Best Business Books for Board Members
Microsoft co-founder and philanthropist Bill Gates reads about 50 books a year, most of them nonfiction books about history, cultural/societal trends, business, and topics that wrestle with the big questions of our time. “Reading is still the main way that I both learn new things and test my understanding,” Gates told The New York Times recently. In fact, most leaders are avid readers. According to Inc. Magazine, the average CEO reads multiple books per month. With the year drawing to a close, it seemed like the appropriate time to take a look at some of the best business books of 2018 with a focus on those titles that might be of most interest to association board members. The books selected have appeared on various bestseller and “best-of” lists. But beyond their popularity, they all strike common themes that are important to association boards — working collaboratively, creating strong cultures, achieving results, and driving efficiency.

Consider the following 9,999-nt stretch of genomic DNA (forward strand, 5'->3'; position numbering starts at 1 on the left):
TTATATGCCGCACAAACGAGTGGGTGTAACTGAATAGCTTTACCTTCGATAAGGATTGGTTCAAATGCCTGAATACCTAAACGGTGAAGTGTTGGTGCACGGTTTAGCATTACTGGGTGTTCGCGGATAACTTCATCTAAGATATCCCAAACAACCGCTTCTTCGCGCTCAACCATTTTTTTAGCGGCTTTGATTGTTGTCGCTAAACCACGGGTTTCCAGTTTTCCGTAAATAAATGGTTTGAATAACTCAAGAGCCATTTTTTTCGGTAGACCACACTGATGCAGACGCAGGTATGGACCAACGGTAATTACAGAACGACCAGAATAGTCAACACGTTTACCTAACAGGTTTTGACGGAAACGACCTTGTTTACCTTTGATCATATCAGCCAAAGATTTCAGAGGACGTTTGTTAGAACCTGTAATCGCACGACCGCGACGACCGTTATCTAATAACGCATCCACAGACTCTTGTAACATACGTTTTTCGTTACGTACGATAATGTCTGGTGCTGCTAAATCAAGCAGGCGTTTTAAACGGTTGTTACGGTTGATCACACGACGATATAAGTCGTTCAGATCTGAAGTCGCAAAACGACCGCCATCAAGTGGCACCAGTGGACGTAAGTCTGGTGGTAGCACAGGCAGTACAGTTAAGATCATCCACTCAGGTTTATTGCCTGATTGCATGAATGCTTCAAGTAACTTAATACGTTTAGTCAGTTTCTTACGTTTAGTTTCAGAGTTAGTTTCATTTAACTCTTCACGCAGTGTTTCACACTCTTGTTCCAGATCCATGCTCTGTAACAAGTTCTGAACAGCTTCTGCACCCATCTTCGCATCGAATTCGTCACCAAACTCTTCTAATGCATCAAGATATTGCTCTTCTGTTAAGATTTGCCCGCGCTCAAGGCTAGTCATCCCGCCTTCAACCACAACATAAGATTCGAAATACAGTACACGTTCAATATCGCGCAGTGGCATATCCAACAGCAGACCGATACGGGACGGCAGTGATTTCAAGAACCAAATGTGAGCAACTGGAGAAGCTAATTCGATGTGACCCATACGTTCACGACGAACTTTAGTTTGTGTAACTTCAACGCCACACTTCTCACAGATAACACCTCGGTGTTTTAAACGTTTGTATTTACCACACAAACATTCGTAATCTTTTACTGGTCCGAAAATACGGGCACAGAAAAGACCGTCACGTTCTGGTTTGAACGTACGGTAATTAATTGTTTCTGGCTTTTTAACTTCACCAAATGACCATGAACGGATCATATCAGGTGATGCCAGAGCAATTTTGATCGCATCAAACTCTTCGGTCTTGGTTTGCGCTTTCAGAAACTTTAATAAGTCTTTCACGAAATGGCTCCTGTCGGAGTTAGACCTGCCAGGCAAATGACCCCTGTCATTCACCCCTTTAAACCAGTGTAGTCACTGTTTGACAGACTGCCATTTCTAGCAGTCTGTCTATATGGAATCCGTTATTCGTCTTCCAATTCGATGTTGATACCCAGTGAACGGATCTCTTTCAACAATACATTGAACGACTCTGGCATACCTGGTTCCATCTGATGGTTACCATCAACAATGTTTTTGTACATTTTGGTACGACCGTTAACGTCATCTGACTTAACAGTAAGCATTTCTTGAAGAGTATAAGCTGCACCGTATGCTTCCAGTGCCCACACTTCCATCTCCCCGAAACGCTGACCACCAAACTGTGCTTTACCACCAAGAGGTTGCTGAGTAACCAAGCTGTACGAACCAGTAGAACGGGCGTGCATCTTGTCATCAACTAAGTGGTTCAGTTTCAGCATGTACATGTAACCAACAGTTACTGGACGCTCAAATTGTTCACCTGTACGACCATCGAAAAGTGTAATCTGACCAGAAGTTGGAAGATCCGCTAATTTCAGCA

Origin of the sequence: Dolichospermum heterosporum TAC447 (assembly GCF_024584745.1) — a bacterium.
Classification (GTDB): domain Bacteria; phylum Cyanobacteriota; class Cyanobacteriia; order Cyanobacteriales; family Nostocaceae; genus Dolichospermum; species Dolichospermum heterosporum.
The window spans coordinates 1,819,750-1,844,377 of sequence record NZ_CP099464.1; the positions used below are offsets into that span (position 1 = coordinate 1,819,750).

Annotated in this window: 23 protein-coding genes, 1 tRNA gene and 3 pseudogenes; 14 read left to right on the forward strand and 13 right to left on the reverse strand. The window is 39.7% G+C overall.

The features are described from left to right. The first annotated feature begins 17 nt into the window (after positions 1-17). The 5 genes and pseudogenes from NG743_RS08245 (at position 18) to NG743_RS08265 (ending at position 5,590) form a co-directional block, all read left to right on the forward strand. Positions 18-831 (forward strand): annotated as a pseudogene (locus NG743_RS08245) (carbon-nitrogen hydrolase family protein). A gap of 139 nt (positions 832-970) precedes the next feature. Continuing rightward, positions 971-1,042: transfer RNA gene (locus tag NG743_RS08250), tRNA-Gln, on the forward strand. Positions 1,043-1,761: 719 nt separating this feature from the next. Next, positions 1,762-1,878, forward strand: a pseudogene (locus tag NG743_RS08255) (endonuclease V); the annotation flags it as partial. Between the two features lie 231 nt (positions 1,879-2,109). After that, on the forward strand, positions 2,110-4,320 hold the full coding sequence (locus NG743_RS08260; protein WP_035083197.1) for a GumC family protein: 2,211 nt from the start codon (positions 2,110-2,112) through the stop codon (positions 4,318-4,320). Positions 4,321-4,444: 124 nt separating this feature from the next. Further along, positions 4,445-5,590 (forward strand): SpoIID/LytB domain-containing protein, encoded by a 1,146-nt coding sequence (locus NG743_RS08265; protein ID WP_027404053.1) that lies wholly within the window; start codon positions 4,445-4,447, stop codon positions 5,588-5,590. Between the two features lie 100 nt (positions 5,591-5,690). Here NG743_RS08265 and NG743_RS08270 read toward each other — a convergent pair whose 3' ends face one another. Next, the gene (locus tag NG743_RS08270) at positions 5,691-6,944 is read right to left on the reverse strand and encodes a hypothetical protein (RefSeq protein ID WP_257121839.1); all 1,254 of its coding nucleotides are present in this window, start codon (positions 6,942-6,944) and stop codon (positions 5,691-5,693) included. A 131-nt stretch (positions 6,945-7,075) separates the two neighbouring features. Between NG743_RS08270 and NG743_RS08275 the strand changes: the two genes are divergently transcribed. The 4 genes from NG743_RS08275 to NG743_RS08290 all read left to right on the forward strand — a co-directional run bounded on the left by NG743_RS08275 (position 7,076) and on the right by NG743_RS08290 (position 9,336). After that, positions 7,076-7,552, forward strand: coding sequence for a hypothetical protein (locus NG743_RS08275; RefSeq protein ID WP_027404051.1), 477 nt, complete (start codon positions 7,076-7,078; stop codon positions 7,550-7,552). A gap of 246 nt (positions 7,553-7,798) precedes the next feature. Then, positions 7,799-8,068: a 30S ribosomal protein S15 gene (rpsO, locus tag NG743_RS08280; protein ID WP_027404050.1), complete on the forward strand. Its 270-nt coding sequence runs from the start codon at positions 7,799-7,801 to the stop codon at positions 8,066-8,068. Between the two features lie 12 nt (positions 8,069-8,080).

“Dream Teams: Working Together Without Falling Apart,” by Shane Snow

What does the Soviet national hockey team of the 1970s and the rap group Wu-Tang Clan have in common? They are examples of Dream Teams, groups that don’t simply get by together but get better together. Author Shane Snow examines several of these high-performing units and shows how science can help us work better together in any field.